The Supreme Court has made it clear, however, that Younger does apply to certain pending state administrative proceedings. For example, in a case involving disciplinary proceedings against a New Jersey lawyer, the Court upheld the federal district court's decision to dismiss the case. See Middlesex, 457 U.S. 423, 102 S.Ct. 2515, 73 L.Ed.2d 116 (1982). "The policies underlying Younger are fully applicable to noncriminal judicial proceedings when important state interests are involved." Id. at 432, 102 S.Ct. 2515. The Court considered the bar disciplinary actions "judicial" because the New Jersey Supreme Court supervised and ultimately reviewed the actions and because these actions were closely related to the functioning of the state's judicial system. See id. at 434-36, 102 S.Ct. 2515. "The State of New Jersey has an extremely important interest in maintaining and assuring the professional conduct of the attorneys it licenses." Id. at 434, 102 S.Ct. 2515 (emphasis added).

C. Application of the Younger doctrine

[3] As a preliminary matter, parties who seek to invoke the Younger equitable-restraint doctrine must raise it themselves since the court cannot invoke the doctrine sua sponte. See Swisher v. Brady, 438 U.S. 204, 213 & n. 11, 98 S.Ct. 2699, 57 L.Ed.2d 705 (1978). In the instant case, although the defendants do not offer Younger as one of their principal arguments, they do raise it in a footnote as an ground for dismissal. See Mot. to Dis. at 5 n. 3. On a separate point, the plaintiff fails to argue that any exceptions to the Younger doctrine apply in this case. Indeed, the plaintiff fails to address the defendants' Younger arguments entirely. is addition, although a defendant may waive the doctrine by voluntarily choosing to submit to a federal forum, see Ohio Bureau of Employment Servs. v. Hodory, 431 U.S. 471, 480, 97 S.Ct. 1898, 52 L.Ed.2d 513 (1977), the court determines that the defendants did not effect a waiver in this case.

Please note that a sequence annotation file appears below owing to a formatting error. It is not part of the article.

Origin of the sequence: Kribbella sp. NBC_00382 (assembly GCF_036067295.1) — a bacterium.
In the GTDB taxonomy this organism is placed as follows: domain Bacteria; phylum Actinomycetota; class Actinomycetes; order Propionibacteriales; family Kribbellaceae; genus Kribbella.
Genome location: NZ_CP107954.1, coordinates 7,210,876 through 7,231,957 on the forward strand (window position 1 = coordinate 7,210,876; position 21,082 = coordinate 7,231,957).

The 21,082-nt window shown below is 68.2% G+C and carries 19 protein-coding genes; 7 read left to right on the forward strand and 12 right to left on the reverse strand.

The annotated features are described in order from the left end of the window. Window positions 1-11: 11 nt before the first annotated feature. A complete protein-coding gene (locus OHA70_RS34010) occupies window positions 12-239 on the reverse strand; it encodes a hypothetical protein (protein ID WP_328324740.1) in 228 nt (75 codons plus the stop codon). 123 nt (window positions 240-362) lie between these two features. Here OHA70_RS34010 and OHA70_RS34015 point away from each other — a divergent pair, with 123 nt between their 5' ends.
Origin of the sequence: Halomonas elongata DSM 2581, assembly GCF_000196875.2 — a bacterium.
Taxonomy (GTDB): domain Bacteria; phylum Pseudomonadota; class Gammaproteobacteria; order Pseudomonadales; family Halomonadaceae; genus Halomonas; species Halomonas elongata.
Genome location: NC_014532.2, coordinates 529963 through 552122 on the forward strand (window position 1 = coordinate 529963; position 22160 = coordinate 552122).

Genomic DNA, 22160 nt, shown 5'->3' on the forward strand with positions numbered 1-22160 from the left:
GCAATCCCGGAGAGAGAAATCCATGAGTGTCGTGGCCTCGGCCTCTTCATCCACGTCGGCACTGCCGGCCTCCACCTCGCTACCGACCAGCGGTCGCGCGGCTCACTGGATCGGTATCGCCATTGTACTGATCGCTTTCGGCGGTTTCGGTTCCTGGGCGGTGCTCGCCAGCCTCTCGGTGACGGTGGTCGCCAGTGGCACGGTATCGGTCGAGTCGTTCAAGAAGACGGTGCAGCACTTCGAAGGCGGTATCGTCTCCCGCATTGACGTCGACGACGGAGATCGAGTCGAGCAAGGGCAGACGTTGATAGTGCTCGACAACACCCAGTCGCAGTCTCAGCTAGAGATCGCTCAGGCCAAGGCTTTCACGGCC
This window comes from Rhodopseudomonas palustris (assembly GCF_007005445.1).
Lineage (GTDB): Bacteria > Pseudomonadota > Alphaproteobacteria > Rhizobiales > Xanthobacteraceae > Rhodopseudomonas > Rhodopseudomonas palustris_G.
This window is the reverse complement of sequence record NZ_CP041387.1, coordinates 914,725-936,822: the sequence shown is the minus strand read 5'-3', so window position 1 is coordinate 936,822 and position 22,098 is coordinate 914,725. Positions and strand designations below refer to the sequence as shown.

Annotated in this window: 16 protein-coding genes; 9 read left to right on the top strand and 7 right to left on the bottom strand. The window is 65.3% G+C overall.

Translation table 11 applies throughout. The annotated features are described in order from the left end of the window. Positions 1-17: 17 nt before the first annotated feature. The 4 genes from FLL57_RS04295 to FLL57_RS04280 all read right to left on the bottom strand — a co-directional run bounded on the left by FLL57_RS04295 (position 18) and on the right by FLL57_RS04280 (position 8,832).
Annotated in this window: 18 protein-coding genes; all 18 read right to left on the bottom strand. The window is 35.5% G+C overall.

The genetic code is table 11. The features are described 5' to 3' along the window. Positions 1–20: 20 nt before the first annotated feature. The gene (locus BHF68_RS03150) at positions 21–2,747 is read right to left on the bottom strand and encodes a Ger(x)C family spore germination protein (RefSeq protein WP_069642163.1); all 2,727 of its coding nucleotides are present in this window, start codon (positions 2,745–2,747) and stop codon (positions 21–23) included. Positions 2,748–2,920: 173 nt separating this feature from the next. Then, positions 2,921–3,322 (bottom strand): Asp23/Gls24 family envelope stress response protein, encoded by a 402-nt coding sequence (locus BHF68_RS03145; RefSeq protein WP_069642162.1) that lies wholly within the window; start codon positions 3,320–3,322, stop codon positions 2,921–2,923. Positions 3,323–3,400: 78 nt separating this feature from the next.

[4] Before applying the Younger doctrine, the court must address one more issue. That is, although the D.C. Circuit has discussed the Younger equitable-restraint doctrine, it has never decided expressly whether the District of Columbia qualifies as a "state" for Younger purposes. See Bridges, 84 F.3d at 476 n. 8. Rather, the D.C. Circuit has assumed that Younger applies to the District of Columbia, but has found it inapplicable to that particular case.*fn3 See id. On this matter of first impression, the court holds that the District of Columbia qualifies as a state for Younger purposes. Indeed, "courts have generally indicated that the District of Columbia resembles a state within the framework of a comity analysis." Jenkins v. Washington Convention Ctr., 59 F. Supp.2d 78, 81 (D.D.C. 1999) (citing Silverman v. Barry, 727 F.2d 1121, 1123, n. 4 (D.C.Cir. 1984)). This court sees no good policy reason why the courts in the District of Columbia should not be given the same degree of deference that is given to state courts.

The court now employs the three-pronged test to determine whether the Younger doctrine applies to this case.

1. Ongoing State Proceedings that are Judicial in Nature

[5, 6] The first question under Younger is whether there is an ongoing state proceeding that is judicial in nature. "[A] judicial inquiry investigates, declares and enforces liabilities as they stand on present or past facts and under laws supposed already to exist." District of Columbia Court of Appeals v. Feldman, 460 U.S. 462, 476, 103 S.Ct. 1303, 75 L.Ed.2d 206 (1983). The Supreme Court emphasized in Feldman that the nature and effect of the proceeding determines whether an inquiry is judicial, not its form. See id. at 478, 103 S.Ct. 1303. For example, a proceeding that deliberates "an actual controversy over an issue, not a desire for an abstract declaration of the law," and determines rights as they presently exist, is judicial in nature. See id. (quoting Osborn v. Bank of United States, 22 U.S. (9 Wheat.) 738, 819, 6 L.Ed. 204 (1824) (citations omitted)).